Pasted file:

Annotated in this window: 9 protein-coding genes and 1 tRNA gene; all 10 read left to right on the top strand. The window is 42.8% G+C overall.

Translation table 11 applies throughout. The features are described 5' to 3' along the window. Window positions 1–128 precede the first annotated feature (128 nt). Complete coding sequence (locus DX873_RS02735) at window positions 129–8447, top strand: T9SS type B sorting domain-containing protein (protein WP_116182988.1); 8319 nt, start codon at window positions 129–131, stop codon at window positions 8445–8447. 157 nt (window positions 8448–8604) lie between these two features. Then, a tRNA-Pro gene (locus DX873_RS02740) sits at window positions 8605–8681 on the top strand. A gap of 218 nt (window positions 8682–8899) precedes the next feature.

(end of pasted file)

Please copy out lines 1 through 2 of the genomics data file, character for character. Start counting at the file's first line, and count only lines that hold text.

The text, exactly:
Annotated in this window: 9 protein-coding genes and 1 tRNA gene; all 10 read left to right on the top strand. The window is 42.8% G+C overall.

Translation table 11 applies throughout. The features are described 5' to 3' along the window. Window positions 1–128 precede the first annotated feature (128 nt). Complete coding sequence (locus DX873_RS02735) at window positions 129–8447, top strand: T9SS type B sorting domain-containing protein (protein WP_116182988.1); 8319 nt, start codon at window positions 129–131, stop codon at window positions 8445–8447. 157 nt (window positions 8448–8604) lie between these two features. Then, a tRNA-Pro gene (locus DX873_RS02740) sits at window positions 8605–8681 on the top strand. A gap of 218 nt (window positions 8682–8899) precedes the next feature.